Investment Thesis

Headquartered in Kalispell, Montana, Glacier Bancorp, Inc. (GBCI) is a $14 billion regional bank holding company and parent to Glacier Bank. GBCI provides commercial banking services to communities throughout Montana, Idaho, Utah, Washington, Wyoming, Arizona, and Colorado.

About 5 years ago, GBCI’s management team decided to clean out most problem assets (which took about two years to complete) and instituted a more disciplined credit culture which limited concentrations in oversupplied or higher credit risk areas.

Today, the loan book is very granular and GBCI’s markets may actually benefit from people fleeing cities for more space and a cheaper cost of living as remote work becomes more normal. GBCI has a robust loan loss reserve and very high capital levels, allowing them flexibility to weather any challenges that may arise.

With respect to GBCI relative to community bank peers, GBCI’s earnings should prove more stable due to greater net interest margin (NIM) defense, more consistent loan growth, and lower credit losses. Over its storied history, GBCI has been a preferred acquirer with limited competition from other banks across its Mountain West footprint.

On a longer-term investment horizon, I am fairly neutral on the name. GBCI has historically had a well managed expense base, but revenue headwinds are looming and likely to put downward pressure on profitability. While the current valuation is not overly expensive, I would not be surprised to see the shares stay steady near current levels before working higher in lockstep with peer banks.

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Revenue Outlook

While GBCI has historically held pricing power advantages through the Rocky Mountain States, due to limited competition, overall loan growth has usually lagged national peers. Following historical trends, after backing out the $1.4 billion PPP loans, the entire lending portfolio of $11.5 billion decreased $61.6 million from the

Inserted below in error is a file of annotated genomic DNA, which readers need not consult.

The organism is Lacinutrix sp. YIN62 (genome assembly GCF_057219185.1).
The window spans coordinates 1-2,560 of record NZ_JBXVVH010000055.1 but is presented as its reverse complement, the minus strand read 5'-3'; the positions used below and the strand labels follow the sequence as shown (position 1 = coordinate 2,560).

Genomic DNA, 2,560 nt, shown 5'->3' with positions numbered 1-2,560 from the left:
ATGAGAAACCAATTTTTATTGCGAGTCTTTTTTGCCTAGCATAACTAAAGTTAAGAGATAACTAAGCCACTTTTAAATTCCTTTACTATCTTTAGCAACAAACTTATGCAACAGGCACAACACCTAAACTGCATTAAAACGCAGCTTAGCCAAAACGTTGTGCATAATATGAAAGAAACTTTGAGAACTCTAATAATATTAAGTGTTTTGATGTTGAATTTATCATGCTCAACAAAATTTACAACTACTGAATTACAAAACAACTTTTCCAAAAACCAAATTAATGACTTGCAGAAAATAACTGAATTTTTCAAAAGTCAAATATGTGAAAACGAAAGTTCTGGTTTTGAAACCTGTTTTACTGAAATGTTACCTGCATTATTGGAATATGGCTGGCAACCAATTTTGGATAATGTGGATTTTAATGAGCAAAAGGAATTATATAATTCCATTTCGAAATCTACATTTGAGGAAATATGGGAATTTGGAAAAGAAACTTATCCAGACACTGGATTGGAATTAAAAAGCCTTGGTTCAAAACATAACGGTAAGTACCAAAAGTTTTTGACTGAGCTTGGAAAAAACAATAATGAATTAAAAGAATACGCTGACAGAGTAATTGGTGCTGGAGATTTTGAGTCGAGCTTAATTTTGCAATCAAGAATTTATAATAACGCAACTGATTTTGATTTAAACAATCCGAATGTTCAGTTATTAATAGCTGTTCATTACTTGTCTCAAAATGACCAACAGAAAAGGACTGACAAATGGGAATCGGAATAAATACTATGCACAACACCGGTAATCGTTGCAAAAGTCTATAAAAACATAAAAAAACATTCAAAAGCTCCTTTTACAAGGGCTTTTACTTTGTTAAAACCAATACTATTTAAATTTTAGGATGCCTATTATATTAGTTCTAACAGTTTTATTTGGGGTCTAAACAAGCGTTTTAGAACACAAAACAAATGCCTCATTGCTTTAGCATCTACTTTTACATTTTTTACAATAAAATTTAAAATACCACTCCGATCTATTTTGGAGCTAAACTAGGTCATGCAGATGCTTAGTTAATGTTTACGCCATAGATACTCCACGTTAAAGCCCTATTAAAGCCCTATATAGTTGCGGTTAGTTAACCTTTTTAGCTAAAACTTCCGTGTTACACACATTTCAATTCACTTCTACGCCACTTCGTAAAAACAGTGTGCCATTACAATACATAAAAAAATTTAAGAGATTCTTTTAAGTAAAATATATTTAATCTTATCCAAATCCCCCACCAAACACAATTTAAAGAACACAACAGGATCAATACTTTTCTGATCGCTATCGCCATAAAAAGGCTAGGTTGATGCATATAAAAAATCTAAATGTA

Investment Thesis

Headquartered in Beverly Hills, California, PacWest Bancorp (PACW) is a $27 billion asset bank holding company for Pacific Western Bank. PacWest focuses on relationship-based commercial banking to small, middle market, and venture-backed businesses across the United States rather than your more typical retail community bank. That said, PAWC does provide traditional banking services to over 70 branches throughout California and one branch located in Durham, North Carolina. Its main executive offices are in Denver, Colorado. While the past few years have been relatively quiet, PACW has historically supplemented organic growth with strategic acquisitions, successfully completing almost thirty acquisitions since 2000.

When I review PACW, I find that it has built an attractive franchise with unique asset and deposit generating capabilities across many different commercial segments. Following significant balance sheet de-risking, I believe earnings are becoming less volatile with a more sustainable net interest margin (NIM). In addition, the strong profitability due to a lean operating cost structure has also enabled a sustained strong dividend payout ratio, even though it was lowered earlier this year.

While I do believe the company is on a more stable footing now, upside catalysts pretty limited, in my view. While the current valuation might seem enticing, the loan portfolio is pretty opaque and PACW does have a history of larger than average net charge-offs ((NCOs)).

Personally, I would recommend staying on the sidelines due to the possible credit problems. I am waiting until third quarter earnings to re-review the credit profile. That said, PACW does have a great earnings profile and should earn multiples more than its peer bank counterparts once interest rates work themselves higher again.

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Revenue Outlook Looks Strained

In the second quarter, the net interest income of $256 million was up just slightly relative to first quarter